last kids on earth

LoCo Motion Pictures, a small Toronto-based prodco, concurs. When CEO Lauren Corber founded the company in 2015, she originally assumed she’d make feature films due to the difficulties of funding a series. While she didn’t end up making a single movie, she has built a business entirely on producing shows that have fewer than 10 episodes per season. This includes Detention Adventure (pictured, at top)—the first original kids series for CBC Gem, the Canadian pubcaster’s SVOD—which now has three 10-ep seasons.

“I think it would have been much more difficult to raise the financing for a longer production,” says Corber. “For Detention Adventure, in particular, this is the first series [the creators] made that has gone to camera, and it’s harder to get a broadcaster to take a chance on someone new when there are much higher dollars at stake.”

Dedicating your entire pipeline to short-order seasons isn’t easy, but it’s possible. Corber has cobbled together financing from different Canadian funds, negotiated discounts with unions, and been successful with series greenlights—but she’s had to have multiple series in production at a time to maintain a sustainable business, she says.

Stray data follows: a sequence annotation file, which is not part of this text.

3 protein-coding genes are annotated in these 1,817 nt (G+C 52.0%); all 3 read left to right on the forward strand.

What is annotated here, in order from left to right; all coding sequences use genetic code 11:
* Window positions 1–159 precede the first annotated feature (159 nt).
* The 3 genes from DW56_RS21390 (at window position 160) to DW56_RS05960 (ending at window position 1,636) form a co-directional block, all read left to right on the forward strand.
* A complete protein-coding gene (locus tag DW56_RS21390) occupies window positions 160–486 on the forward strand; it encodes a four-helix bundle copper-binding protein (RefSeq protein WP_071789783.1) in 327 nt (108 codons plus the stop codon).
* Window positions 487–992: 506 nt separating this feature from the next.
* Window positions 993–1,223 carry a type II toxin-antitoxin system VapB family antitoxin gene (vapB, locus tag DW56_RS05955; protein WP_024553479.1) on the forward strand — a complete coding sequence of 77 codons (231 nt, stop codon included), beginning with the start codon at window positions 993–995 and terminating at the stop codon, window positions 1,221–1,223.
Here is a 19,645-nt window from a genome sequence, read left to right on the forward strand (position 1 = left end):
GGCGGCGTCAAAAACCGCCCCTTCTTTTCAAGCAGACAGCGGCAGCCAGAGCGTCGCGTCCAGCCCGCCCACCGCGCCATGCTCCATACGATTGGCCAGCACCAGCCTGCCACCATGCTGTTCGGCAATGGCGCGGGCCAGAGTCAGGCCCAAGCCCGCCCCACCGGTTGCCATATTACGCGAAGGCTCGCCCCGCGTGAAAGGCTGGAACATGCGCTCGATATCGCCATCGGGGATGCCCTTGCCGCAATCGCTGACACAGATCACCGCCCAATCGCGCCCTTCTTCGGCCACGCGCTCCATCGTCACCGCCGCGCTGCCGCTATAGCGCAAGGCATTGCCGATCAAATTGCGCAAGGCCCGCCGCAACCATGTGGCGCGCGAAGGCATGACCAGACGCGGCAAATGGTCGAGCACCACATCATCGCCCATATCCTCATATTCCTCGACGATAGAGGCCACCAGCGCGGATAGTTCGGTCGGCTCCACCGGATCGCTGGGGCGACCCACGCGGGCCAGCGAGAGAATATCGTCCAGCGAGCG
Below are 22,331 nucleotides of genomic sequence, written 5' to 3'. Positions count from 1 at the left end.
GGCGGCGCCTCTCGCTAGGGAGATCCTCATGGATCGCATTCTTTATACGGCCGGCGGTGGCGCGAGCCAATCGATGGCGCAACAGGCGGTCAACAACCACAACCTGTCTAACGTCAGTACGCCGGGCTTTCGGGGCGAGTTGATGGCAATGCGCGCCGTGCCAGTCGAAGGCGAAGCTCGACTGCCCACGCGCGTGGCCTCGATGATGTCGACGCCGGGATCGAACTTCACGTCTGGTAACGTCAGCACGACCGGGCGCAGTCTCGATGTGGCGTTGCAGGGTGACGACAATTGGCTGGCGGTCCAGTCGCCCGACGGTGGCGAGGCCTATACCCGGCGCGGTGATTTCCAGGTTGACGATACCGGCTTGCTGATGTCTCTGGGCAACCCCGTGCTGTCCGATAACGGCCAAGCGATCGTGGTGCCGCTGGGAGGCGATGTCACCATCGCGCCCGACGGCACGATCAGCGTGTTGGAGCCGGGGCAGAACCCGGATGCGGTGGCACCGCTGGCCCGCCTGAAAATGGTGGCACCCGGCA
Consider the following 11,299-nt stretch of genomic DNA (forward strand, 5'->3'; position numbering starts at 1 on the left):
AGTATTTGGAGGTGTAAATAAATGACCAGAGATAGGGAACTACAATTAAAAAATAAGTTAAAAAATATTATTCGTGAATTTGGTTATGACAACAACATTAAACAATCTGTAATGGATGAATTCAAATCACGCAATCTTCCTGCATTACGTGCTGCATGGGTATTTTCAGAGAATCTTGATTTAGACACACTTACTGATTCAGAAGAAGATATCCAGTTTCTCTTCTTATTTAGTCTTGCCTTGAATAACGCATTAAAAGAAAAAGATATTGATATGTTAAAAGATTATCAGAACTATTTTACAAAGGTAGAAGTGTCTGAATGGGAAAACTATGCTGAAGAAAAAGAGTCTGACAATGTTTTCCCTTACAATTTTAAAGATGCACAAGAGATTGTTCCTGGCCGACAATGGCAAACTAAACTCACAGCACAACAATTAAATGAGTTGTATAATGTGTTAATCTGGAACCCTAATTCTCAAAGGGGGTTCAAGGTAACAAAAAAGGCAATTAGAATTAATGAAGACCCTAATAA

While short orders create a financial challenge, there are creative and talent upsides. Mercury Filmworks VP of originals and co-productions Chantal Ling believes that focusing on traditional-length seasons can become a grind on a production team.

“It’s a very long haul, and the burnout on a 52 x 11-minute show is real for your staff and for the artists who are churning it out over two years,” says Ling. “It has to be managed very well and focused on the creative, which is a lot more challenging with that many episodes from a team and studio perspective.”

Shorter formats, on the other hand, breed more creativity because team members are more likely to be excited about what they’re working on and bring a fresh perspective to each scene. A typical 52 x 11-minute show takes around 18 to 24 months to produce, whereas a 13 x half-hour series is probably closer to 15 months, depending on the project’s scope.